One of the books everyone told me to read when my husband and I first got married was The Five Love Languages by Gary Chapman. I had never heard of it before, but both my husband and I listened to it on audio. The book presents the idea that as individuals there are different ways to feel and give love and we might not have the same ones. Since reading the book, I have also heard of people whose love languages change over time. The five love languages he suggests are as follows:
- Quality Time
- Words of Affirmation
- Acts of Service
- Physical Touch
Like with any other typing system, no language is better or worse than another, but they are all different. Reading this book was revolutionary in that I gained language for discussing something I previously was at a loss for how to discuss. Within each love language there are huge levels of variance. For example my husband and I both value quality time as one of our top love languages, but for me that looks like conversation over dinner, on a walk or just sitting on the couch talking, and for him it looks more like proximity, us doing things next to each other feels like quality time for him. The book makes a lightbulb go off in your head and you start trying to type others you know. In some sense, that can be useful, but it’s not always accurate. People do not always express themselves clearly in that way.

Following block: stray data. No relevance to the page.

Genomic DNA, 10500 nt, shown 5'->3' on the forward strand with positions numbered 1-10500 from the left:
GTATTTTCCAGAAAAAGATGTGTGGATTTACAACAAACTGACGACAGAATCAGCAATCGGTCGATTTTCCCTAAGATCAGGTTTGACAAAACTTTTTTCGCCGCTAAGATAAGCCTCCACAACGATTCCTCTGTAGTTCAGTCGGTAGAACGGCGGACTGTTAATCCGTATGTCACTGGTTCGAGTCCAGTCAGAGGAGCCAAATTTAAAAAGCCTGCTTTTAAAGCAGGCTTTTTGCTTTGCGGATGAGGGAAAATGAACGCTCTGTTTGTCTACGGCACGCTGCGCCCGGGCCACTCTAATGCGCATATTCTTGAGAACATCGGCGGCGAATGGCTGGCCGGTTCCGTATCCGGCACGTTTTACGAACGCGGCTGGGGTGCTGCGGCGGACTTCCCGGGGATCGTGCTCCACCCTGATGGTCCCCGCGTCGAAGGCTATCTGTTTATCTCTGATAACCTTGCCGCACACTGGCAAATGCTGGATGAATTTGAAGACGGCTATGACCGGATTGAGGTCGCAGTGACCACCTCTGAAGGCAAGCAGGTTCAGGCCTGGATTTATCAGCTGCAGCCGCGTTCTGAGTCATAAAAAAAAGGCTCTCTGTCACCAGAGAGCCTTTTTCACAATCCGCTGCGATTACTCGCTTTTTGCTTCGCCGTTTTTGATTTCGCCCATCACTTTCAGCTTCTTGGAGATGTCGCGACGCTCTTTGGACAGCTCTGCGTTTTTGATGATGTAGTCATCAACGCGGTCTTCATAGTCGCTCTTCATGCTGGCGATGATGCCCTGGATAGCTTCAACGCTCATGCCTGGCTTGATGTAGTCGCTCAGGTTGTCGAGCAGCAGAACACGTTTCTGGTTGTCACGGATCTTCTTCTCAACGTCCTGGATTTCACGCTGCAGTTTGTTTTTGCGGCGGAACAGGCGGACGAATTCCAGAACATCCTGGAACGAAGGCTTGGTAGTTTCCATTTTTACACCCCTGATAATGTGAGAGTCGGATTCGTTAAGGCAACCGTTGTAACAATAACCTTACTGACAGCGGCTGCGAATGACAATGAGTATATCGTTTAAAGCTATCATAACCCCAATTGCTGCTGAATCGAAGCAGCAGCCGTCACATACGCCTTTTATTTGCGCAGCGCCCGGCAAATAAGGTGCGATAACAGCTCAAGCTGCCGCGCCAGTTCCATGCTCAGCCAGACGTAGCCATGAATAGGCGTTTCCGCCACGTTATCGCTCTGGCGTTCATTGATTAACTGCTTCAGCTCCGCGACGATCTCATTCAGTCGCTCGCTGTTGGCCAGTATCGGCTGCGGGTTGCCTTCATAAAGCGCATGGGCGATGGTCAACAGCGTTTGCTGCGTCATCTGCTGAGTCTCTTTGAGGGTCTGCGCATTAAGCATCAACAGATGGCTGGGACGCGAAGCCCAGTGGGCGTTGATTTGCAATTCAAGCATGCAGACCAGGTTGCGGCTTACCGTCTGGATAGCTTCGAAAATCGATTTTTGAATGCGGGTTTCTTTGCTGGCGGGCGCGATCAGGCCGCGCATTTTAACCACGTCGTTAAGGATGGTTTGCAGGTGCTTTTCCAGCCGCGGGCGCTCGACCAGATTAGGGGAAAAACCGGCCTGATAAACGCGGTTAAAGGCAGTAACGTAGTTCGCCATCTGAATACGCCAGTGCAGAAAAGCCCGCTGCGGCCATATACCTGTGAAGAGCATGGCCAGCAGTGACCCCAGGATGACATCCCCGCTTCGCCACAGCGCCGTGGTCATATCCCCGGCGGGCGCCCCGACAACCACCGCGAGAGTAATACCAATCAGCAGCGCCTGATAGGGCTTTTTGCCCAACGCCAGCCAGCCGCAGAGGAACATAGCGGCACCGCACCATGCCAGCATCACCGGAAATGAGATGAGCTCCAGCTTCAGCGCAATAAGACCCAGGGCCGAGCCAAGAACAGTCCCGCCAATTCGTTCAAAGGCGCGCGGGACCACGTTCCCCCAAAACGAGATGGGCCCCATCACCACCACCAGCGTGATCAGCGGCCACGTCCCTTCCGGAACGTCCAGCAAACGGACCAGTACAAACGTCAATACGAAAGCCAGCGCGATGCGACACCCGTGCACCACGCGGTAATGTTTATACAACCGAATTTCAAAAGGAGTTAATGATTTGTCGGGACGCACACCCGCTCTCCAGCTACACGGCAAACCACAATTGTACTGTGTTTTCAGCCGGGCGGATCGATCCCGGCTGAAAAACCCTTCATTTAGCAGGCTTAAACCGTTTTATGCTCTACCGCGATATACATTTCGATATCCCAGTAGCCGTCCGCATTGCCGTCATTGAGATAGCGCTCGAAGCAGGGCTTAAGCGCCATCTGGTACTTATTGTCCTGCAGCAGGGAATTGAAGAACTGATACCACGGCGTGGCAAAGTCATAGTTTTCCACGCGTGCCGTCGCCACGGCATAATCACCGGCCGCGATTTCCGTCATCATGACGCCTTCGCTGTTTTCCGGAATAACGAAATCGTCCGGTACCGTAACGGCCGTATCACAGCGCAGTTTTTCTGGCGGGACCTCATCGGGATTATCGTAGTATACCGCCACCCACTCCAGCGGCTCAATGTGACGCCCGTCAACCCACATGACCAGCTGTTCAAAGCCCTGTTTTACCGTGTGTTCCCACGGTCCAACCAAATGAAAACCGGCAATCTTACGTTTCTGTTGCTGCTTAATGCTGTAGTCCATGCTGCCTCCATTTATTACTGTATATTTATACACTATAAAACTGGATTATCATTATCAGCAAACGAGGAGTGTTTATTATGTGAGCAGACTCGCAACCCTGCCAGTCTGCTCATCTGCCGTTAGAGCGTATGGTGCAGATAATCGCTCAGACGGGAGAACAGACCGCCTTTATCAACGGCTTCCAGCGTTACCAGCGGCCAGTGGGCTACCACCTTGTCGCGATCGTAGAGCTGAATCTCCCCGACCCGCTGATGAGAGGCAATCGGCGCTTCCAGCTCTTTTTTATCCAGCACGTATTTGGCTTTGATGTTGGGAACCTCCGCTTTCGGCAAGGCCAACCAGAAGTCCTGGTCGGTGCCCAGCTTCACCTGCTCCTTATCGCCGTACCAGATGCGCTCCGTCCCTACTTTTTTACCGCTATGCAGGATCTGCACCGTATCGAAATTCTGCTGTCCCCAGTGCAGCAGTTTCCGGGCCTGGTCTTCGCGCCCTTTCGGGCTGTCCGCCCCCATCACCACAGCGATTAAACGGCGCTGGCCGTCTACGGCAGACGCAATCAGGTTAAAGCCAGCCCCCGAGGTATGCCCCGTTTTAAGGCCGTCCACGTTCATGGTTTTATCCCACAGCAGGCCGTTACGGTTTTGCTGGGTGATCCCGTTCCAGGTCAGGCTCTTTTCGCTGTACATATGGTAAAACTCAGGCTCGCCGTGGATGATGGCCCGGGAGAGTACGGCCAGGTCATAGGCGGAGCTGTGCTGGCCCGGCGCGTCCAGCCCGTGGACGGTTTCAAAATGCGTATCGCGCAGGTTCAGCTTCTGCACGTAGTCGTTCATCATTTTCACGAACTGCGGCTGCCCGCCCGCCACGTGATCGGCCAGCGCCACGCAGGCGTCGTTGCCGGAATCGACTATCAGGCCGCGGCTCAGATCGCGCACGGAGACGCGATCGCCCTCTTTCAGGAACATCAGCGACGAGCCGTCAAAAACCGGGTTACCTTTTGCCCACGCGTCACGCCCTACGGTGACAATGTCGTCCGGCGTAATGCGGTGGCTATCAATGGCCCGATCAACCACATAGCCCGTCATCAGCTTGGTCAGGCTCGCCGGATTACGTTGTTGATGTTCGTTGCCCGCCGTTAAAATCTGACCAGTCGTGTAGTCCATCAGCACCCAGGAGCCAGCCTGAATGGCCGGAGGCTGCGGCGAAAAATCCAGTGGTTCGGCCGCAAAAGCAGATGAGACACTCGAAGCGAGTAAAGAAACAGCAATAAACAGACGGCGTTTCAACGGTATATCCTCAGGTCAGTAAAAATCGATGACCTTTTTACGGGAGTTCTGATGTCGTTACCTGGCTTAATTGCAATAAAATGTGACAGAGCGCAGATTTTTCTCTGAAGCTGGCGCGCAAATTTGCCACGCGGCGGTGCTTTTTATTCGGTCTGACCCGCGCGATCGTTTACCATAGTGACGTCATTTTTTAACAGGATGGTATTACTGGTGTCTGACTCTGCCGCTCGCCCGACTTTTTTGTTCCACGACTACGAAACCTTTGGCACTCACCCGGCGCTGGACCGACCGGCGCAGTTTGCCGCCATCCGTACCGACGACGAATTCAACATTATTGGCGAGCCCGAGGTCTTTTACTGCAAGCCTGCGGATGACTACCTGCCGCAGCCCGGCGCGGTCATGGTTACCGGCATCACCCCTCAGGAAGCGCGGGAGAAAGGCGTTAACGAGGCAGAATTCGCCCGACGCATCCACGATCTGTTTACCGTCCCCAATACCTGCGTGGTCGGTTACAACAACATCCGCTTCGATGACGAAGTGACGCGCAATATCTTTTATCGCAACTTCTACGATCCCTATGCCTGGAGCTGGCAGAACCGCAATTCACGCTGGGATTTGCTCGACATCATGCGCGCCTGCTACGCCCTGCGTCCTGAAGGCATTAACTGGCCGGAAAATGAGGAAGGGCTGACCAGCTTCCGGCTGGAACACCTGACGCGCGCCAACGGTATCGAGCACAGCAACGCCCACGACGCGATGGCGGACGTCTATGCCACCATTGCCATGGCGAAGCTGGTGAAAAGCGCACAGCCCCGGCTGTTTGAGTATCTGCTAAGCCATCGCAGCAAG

This book gave me language to feel seen. I find seen when I am ten thousand feet deep into a conversation with another person, when I am analyzing and researching and considering all the minutia.
One of the parts of being human I think is most valuable is being seen just as you are. I think it is quite affirming to just let go of the pretense and the walls and simply exist next to someone else. I find the value of this to be immeasurable. My husband and I have that type of relationship, where I can tell him anything and I know he will still love me anyways, even if I share an unkind thought or something I struggle with he simply accepts me as I am. I hope I am able to give him that same sense of feeling seen.
In life, I feel like it is important to have places and spaces where you can be yourself and you know you are loved wholeheartedly by those around you. When I was young I found this in religion. As I have been reading through past journals, which for clarity’s sake I only wrote in during times of distress, I noticed when I felt that no one loved me, I knew God did. I found comfort in knowing no matter how much I was selfish or alienating myself from those around me God still was there. The calm of feeling loved and accepted gives us the courage to be ourselves more and in the effort find out more of who we are and how to be our true selves.
As you go through your life, I hope you have opportunities to be seen and to see others, for who they are and love them anyways.